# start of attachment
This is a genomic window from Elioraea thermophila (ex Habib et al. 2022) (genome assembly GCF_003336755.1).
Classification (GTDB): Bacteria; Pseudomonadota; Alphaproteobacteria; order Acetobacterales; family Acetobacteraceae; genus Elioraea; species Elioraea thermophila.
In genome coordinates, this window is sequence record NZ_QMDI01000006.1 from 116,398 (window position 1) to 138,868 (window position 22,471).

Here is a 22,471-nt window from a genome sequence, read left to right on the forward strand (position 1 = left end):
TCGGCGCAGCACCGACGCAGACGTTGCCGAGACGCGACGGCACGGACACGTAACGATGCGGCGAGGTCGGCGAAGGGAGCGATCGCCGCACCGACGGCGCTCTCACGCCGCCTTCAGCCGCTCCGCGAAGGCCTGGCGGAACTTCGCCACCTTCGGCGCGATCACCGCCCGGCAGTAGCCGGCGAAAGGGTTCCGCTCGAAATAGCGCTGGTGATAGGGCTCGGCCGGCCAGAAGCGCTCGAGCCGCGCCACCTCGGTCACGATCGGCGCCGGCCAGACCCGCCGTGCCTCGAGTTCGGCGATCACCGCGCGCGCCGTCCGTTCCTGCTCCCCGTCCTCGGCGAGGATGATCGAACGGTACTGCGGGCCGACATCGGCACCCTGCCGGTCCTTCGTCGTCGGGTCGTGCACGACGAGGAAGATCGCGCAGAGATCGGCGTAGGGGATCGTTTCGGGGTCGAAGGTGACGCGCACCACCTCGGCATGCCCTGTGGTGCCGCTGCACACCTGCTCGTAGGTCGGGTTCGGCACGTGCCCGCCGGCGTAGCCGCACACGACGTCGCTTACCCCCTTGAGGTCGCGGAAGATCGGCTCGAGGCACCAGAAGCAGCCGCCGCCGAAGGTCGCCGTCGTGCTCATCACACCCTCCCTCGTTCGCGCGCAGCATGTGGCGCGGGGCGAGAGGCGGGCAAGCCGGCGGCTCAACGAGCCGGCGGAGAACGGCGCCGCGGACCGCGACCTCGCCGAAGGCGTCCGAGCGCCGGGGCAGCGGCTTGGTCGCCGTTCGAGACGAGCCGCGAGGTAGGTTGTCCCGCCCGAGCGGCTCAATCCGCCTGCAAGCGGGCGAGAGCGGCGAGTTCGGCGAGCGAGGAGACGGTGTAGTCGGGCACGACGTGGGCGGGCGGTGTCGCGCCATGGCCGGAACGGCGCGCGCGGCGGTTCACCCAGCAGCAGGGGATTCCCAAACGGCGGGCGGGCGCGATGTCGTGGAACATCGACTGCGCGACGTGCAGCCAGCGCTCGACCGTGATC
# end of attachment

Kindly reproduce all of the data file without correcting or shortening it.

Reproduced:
This is a genomic window from Elioraea thermophila (ex Habib et al. 2022) (genome assembly GCF_003336755.1).
Classification (GTDB): Bacteria; Pseudomonadota; Alphaproteobacteria; order Acetobacterales; family Acetobacteraceae; genus Elioraea; species Elioraea thermophila.
In genome coordinates, this window is sequence record NZ_QMDI01000006.1 from 116,398 (window position 1) to 138,868 (window position 22,471).

Here is a 22,471-nt window from a genome sequence, read left to right on the forward strand (position 1 = left end):
TCGGCGCAGCACCGACGCAGACGTTGCCGAGACGCGACGGCACGGACACGTAACGATGCGGCGAGGTCGGCGAAGGGAGCGATCGCCGCACCGACGGCGCTCTCACGCCGCCTTCAGCCGCTCCGCGAAGGCCTGGCGGAACTTCGCCACCTTCGGCGCGATCACCGCCCGGCAGTAGCCGGCGAAAGGGTTCCGCTCGAAATAGCGCTGGTGATAGGGCTCGGCCGGCCAGAAGCGCTCGAGCCGCGCCACCTCGGTCACGATCGGCGCCGGCCAGACCCGCCGTGCCTCGAGTTCGGCGATCACCGCGCGCGCCGTCCGTTCCTGCTCCCCGTCCTCGGCGAGGATGATCGAACGGTACTGCGGGCCGACATCGGCACCCTGCCGGTCCTTCGTCGTCGGGTCGTGCACGACGAGGAAGATCGCGCAGAGATCGGCGTAGGGGATCGTTTCGGGGTCGAAGGTGACGCGCACCACCTCGGCATGCCCTGTGGTGCCGCTGCACACCTGCTCGTAGGTCGGGTTCGGCACGTGCCCGCCGGCGTAGCCGCACACGACGTCGCTTACCCCCTTGAGGTCGCGGAAGATCGGCTCGAGGCACCAGAAGCAGCCGCCGCCGAAGGTCGCCGTCGTGCTCATCACACCCTCCCTCGTTCGCGCGCAGCATGTGGCGCGGGGCGAGAGGCGGGCAAGCCGGCGGCTCAACGAGCCGGCGGAGAACGGCGCCGCGGACCGCGACCTCGCCGAAGGCGTCCGAGCGCCGGGGCAGCGGCTTGGTCGCCGTTCGAGACGAGCCGCGAGGTAGGTTGTCCCGCCCGAGCGGCTCAATCCGCCTGCAAGCGGGCGAGAGCGGCGAGTTCGGCGAGCGAGGAGACGGTGTAGTCGGGCACGACGTGGGCGGGCGGTGTCGCGCCATGGCCGGAACGGCGCGCGCGGCGGTTCACCCAGCAGCAGGGGATTCCCAAACGGCGGGCGGGCGCGATGTCGTGGAACATCGACTGCGCGACGTGCAGCCAGCGCTCGACCGTGATC